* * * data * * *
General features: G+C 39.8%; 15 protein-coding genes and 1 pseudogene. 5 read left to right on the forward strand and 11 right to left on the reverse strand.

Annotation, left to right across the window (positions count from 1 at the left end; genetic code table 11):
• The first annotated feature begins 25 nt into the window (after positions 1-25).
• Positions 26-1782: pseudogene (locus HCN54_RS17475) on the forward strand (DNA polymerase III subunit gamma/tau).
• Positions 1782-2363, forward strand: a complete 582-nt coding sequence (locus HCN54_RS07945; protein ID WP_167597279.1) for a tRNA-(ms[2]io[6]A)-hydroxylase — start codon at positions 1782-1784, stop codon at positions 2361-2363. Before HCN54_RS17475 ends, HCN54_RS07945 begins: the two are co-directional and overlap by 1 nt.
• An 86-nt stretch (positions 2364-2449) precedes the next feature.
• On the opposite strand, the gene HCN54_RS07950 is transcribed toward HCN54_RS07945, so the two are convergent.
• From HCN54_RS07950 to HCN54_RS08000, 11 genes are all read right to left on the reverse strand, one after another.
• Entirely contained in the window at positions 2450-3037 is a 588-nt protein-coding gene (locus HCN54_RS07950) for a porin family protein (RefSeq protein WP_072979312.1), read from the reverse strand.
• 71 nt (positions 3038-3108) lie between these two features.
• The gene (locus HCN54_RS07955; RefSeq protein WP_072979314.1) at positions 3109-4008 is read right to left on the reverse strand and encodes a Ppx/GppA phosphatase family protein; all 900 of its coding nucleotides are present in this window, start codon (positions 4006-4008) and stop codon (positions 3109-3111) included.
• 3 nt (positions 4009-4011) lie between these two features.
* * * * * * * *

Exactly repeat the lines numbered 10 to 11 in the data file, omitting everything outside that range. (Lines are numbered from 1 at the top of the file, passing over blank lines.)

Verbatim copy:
• 71 nt (positions 3038-3108) lie between these two features.
• The gene (locus HCN54_RS07955; RefSeq protein WP_072979314.1) at positions 3109-4008 is read right to left on the reverse strand and encodes a Ppx/GppA phosphatase family protein; all 900 of its coding nucleotides are present in this window, start codon (positions 4006-4008) and stop codon (positions 3109-3111) included.